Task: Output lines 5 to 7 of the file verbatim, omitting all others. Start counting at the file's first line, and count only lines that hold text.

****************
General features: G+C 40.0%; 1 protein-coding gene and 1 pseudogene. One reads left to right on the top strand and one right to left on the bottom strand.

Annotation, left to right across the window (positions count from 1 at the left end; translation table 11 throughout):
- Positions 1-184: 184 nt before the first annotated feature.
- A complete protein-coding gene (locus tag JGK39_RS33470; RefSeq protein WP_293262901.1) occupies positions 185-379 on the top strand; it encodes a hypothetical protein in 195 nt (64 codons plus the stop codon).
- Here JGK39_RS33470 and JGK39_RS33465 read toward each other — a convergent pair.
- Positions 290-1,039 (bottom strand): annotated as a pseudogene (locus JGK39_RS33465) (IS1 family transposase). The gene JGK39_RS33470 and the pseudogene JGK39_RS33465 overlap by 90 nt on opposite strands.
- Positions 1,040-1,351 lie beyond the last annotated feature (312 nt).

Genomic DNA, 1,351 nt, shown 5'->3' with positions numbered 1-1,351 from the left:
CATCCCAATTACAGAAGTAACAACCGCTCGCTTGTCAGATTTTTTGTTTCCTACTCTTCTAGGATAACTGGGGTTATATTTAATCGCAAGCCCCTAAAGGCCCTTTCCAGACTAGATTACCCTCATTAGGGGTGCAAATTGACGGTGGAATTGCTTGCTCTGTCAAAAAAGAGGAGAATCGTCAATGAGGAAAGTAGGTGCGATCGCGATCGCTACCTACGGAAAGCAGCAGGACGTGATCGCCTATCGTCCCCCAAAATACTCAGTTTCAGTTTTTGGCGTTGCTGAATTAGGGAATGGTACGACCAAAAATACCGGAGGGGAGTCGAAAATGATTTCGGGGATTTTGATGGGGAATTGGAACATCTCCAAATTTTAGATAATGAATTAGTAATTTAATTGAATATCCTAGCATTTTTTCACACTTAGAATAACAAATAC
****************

- Here JGK39_RS33470 and JGK39_RS33465 read toward each other — a convergent pair.
- Positions 290-1,039 (bottom strand): annotated as a pseudogene (locus JGK39_RS33465) (IS1 family transposase). The gene JGK39_RS33470 and the pseudogene JGK39_RS33465 overlap by 90 nt on opposite strands.
- Positions 1,040-1,351 lie beyond the last annotated feature (312 nt).